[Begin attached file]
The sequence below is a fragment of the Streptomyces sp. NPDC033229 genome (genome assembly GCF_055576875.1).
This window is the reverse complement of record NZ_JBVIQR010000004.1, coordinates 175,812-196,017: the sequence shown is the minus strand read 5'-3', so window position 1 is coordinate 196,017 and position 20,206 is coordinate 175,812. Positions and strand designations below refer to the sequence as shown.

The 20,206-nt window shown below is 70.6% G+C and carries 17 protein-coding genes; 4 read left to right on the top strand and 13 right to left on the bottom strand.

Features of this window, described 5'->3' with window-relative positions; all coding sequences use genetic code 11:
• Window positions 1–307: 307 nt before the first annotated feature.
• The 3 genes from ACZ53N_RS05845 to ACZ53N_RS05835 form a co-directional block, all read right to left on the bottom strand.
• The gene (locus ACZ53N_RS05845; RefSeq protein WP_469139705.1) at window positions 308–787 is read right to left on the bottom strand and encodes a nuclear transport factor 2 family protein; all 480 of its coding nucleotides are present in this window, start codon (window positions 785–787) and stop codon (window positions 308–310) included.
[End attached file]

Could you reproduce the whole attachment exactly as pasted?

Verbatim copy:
The sequence below is a fragment of the Streptomyces sp. NPDC033229 genome (genome assembly GCF_055576875.1).
This window is the reverse complement of record NZ_JBVIQR010000004.1, coordinates 175,812-196,017: the sequence shown is the minus strand read 5'-3', so window position 1 is coordinate 196,017 and position 20,206 is coordinate 175,812. Positions and strand designations below refer to the sequence as shown.

The 20,206-nt window shown below is 70.6% G+C and carries 17 protein-coding genes; 4 read left to right on the top strand and 13 right to left on the bottom strand.

Features of this window, described 5'->3' with window-relative positions; all coding sequences use genetic code 11:
• Window positions 1–307: 307 nt before the first annotated feature.
• The 3 genes from ACZ53N_RS05845 to ACZ53N_RS05835 form a co-directional block, all read right to left on the bottom strand.
• The gene (locus ACZ53N_RS05845; RefSeq protein WP_469139705.1) at window positions 308–787 is read right to left on the bottom strand and encodes a nuclear transport factor 2 family protein; all 480 of its coding nucleotides are present in this window, start codon (window positions 785–787) and stop codon (window positions 308–310) included.